07 Feb Most generous schools – Show me the money

Now that the heavy-lifting is done on college applications and the students have had a bit of a break from sharing their innermost thoughts in college essays, it’s time to gear up and start searching for ways to pay for their dreams.

One of the biggest college admissions misconceptions that parents enjoy learning is that families shouldn’t assume that they earn too much and that no money is available. To the contrary, depending on the college or university, it might end up being less expensive for your child to attend a private school with a price tag of over $50,000 than it is to attend your in-state public institution. Students who are the right students interested in the right schools for them will be pleasantly surprised at the financial aid offers headed their way.

What do I mean by the “right student” and the “right school?” That’s a good question. Let’s start with the basics here. There are two entirely different pots of gold on college campuses: 1. Need-based money and 2. Merit-based money. For need-based money families MUST complete the FAFSA – the Free Application for Federal Student Aid and for many colleges and universities another form called the CSS PROFILE, that you can access through College Board (www.collegeboard.org) .

Aid for middle class families.

Many colleges offer excellent financial aid, but some of the nation’s top universities actually have specific policies that guarantee middle-class families free tuition or even full-ride scholarships based on their income.

The following colleges and universities are considered the most generous:

1. Brown University

Tuition*: $50,224

Financial aid policy: Full-ride (free tuition, room & board) for families making less than $60,000 per year.

2. Columbia University

Tuition*: $50,526

Financial aid policy: Full-ride (free tuition, room & board) for families making less than $60,000.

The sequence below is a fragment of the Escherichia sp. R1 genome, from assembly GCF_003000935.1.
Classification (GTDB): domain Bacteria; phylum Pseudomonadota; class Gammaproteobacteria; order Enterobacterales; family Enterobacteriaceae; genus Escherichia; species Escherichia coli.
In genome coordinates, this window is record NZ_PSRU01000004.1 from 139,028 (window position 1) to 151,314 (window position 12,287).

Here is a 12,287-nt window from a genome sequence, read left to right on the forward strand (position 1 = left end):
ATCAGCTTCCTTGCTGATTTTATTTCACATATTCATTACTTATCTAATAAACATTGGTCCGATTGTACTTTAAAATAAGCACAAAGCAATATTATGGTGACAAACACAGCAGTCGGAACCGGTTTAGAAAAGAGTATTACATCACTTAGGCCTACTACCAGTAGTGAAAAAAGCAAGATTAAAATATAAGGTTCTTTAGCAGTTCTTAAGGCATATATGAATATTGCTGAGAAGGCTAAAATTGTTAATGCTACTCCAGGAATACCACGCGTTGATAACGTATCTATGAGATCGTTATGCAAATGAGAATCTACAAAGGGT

3. Cornell University

Tuition*: $50,953

Financial aid policy: Full-ride (free tuition, room & board) for families making less than $60,000.

4. Dartmouth College

Tuition*: $48,120

Financial aid policy: Free tuition for families making less than $100,000.

5. Duke University

Tuition*: $45,800

Financial aid policy: Full-ride (free tuition, room & board) for families making less than $60,000.

6. Harvard University

Tuition*: $41,632

Financial aid policy: Full-ride (free tuition, room & board) for families making less than $65,000.

As an example, Harvard University’s financial aid webpage boasts that more than “50 percent of its students received scholarship aid” (they offer no merit-aid, so that is 100 percent need-based aid)  and “100 percent of our students can graduate debt-free” (that is assuming that families can afford to pay their Expected Family Contribution – which is the product of the FAFSA) and “more than 20 percent of its students’ families pay nothing.” Wow – that last item alone, that one-fifth of the student population receives a Harvard education at no cost, is exceedingly generous.

Students who have what it takes to be accepted academically to Harvard, and at a variety of other well-endowed universities, will not be denied their opportunity to attend because of an inability to pay. The website is also quick to point out that families earning more than $150,000 may still qualify for financial aid.

7. MIT

Tuition*: $46,400

Financial aid policy: Families making less than $75,000 a year don’t pay tuition.

8. Princeton University

Tuition*: $43,450

Financial aid policy: Full-ride (including tuition plus room & board) for families making $54,000 a year or less. Free tuition for families making less than $120,000 a year.

9. Stanford University

Tuition*: $45,729

Financial aid policy: Full-ride (free tuition, room & board) for families making less than $65,000. Free tuition for families making less than $125,000.

10. Yale University

Tuition *: $49,480

Financial aid policy: Full-ride (free tuition, room & board) for families making less than $65,000.

*Tuition as per 2017 Princeton Review Best 381 Colleges. This figure does not include room & board or required fees.

 

Bierer is an independent college adviser based in Charlotte. Send questions to: lee@collegeadmissionsstrategies.com; www.collegeadmissionsstrategies.com

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